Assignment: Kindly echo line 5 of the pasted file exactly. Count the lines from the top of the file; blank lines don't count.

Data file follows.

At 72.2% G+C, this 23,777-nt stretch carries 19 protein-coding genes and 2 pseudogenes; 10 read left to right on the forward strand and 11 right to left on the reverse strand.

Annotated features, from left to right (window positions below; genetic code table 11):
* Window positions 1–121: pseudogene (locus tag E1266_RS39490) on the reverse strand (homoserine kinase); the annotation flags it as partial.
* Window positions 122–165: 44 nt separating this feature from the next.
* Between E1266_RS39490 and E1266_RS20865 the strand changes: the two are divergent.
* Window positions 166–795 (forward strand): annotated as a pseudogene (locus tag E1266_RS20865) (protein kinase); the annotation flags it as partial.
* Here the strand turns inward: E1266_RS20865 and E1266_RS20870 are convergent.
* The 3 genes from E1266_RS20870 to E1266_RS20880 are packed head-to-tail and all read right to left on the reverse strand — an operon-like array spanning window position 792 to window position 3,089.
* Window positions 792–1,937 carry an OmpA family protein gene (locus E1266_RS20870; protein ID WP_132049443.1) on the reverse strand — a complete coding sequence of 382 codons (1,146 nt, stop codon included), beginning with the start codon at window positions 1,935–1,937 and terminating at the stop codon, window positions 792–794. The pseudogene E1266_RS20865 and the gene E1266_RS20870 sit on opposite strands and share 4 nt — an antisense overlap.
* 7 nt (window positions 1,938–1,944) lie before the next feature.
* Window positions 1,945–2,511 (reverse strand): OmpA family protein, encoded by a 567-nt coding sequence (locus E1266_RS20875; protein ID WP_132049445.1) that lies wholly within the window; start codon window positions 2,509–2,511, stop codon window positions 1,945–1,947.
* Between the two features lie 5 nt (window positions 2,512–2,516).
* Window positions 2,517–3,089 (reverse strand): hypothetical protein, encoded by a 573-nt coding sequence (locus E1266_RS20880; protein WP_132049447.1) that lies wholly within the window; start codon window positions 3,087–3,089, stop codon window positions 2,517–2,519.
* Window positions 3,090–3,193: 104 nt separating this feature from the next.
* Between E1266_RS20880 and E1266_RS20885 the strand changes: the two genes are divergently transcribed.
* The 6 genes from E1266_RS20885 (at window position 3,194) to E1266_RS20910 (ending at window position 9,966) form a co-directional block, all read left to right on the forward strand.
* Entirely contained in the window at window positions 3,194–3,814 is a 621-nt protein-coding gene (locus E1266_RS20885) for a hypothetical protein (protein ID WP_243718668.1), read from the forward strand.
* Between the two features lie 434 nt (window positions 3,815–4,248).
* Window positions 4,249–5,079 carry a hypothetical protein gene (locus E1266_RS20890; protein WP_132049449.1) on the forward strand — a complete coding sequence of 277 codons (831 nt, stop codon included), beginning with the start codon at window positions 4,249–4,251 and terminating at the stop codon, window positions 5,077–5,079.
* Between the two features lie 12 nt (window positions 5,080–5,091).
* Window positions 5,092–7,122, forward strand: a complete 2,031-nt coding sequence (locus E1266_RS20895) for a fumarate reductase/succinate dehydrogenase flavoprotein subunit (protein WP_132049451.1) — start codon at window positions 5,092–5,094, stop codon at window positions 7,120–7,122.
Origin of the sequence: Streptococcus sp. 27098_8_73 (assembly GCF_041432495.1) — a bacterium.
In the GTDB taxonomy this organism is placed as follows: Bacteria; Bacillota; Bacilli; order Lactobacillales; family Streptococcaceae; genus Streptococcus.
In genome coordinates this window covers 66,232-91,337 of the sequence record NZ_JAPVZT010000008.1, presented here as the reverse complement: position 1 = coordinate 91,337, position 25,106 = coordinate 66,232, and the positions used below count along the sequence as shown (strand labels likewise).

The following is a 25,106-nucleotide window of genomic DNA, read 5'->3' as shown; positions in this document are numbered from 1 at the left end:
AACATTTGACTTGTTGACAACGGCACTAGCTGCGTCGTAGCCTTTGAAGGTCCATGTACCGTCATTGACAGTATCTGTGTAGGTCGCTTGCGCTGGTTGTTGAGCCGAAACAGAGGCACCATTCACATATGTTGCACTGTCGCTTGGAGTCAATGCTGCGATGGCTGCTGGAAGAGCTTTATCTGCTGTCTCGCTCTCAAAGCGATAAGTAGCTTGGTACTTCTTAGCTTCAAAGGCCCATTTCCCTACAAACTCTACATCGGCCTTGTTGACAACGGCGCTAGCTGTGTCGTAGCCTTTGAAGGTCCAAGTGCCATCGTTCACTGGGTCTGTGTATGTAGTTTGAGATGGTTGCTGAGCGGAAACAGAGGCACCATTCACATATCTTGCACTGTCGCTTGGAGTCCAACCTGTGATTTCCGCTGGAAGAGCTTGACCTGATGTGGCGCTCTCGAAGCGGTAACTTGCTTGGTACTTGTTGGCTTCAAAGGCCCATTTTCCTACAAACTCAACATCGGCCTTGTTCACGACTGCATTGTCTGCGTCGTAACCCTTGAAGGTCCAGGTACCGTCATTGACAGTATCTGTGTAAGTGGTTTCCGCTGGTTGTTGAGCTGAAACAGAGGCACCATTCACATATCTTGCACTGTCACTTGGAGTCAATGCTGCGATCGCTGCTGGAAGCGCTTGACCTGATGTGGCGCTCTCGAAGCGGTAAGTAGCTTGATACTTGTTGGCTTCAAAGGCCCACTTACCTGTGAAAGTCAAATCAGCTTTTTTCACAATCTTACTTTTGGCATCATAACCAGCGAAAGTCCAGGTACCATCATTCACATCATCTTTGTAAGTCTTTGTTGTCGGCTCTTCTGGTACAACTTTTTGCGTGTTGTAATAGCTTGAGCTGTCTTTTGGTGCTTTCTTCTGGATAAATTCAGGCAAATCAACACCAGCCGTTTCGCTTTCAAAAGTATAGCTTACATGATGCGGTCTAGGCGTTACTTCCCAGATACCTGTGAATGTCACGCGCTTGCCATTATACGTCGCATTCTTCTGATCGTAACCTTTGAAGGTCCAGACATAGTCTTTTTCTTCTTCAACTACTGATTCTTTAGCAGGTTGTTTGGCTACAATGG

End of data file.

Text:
* Between E1266_RS39490 and E1266_RS20865 the strand changes: the two are divergent.